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    I use a 1" braided rope to pull the engine. It's cheap, readily available and does not scratch. I loop the rope around each of the 4 motor mounts and then up over the engine, taking care not to bend or compress any vital structures when the rope gets tight. Once the rope is in place, I remove the 4 motor mount retaining bolts (15/16 wrench on top, 24 mm socket on bottom, big impact gun).
    Then I check and recheck that everything has been disconnected, covered and p[laced out of harms way. Next, bring in the engine hoist. I raise the rear of the engine first, which makes removal of the "L" shaped coolant hose easier. Once the rear of the gearbox clears the rear cross member, start moving the engine to the rear. If all has gone well, it's up and out from here.
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    Have an adult beverage or two at this point.


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  15. tvu

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    Thanks for sharing JIMBO. Good to see you around.
     
  16. JIMBO

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    An unexpected death of a friend put engine service on hold, but I did manage to get her washed. A piece of shop towel inside a rubber glove was perfect to jam into the exhaust ports, and various other plugs and caps sealed off hoses and orifices, while plastic bags held the coils (make sure to turn the bags so the opening faces down before washing).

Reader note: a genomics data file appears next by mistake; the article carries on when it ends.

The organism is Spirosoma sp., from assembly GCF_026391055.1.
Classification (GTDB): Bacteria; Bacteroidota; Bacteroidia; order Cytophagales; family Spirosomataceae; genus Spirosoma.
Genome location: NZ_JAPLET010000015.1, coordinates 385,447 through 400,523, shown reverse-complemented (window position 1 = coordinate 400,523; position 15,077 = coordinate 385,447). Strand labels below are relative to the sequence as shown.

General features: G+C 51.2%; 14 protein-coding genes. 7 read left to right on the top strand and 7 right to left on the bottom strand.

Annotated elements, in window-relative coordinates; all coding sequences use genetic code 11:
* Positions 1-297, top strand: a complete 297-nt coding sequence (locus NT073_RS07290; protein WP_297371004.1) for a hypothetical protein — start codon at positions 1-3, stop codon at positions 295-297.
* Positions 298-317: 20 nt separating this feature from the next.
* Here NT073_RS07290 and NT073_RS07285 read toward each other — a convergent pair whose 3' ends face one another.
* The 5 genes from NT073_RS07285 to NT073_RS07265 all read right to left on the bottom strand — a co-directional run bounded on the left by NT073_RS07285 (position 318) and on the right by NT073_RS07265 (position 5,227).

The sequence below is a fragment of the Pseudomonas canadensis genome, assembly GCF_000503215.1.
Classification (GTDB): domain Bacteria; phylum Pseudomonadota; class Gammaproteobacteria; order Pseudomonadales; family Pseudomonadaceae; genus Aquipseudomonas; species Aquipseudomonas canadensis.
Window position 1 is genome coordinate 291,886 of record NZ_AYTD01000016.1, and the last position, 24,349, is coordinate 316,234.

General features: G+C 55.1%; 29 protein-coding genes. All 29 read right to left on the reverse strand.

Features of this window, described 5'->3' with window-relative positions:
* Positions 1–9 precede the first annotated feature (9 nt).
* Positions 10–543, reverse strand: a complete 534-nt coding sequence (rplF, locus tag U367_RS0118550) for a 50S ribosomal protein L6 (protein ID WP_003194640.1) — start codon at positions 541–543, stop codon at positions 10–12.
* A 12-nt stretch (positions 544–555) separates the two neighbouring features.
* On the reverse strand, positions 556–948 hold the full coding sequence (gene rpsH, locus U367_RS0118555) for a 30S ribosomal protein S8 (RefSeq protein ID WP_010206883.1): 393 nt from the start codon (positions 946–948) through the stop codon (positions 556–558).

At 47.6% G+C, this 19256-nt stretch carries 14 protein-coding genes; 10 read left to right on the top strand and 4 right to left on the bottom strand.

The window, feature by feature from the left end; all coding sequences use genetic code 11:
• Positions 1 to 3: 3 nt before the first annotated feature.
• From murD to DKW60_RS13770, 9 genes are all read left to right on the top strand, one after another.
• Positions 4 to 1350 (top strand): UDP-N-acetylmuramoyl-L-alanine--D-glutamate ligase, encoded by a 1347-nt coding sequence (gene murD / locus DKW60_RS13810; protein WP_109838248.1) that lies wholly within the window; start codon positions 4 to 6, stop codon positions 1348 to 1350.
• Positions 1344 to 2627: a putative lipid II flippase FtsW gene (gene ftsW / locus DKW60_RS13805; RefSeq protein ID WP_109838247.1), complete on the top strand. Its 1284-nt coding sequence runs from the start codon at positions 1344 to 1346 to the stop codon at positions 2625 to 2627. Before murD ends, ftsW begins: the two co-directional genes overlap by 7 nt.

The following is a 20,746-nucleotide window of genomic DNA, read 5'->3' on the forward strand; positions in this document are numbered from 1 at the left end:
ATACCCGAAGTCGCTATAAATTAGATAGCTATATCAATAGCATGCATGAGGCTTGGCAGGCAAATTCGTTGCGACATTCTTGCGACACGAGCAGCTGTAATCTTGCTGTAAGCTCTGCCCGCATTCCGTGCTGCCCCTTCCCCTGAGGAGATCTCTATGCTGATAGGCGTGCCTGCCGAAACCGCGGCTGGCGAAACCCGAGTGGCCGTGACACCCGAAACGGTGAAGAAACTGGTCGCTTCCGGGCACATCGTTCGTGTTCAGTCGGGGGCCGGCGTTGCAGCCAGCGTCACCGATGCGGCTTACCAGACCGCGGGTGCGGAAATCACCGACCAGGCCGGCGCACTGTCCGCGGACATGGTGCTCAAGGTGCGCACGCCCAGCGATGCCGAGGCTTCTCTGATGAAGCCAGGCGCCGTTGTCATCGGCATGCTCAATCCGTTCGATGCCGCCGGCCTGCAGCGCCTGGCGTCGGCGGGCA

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  17. JIMBO

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  18. JIMBO

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  19. JIMBO

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  20. JIMBO

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  21. Clyde Romero

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    Sep 6, 2019
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    Clarence Romero
    My name is clyde romero( people on the Ferrari list know me well)
    I am new to this forum
    I own a 93 512 TR with 109k plus miles on it
    I’ve done all my own services, seen it all trust me
    Never had any issues with water pumps etc
    I replaced the original motor at 95 k because the exhaust valves were eating into the head
    If I can assist you anyway possible let me know
    I have owned this 512 TR since 1996, bought it with 10 k on it and have gone though it entirely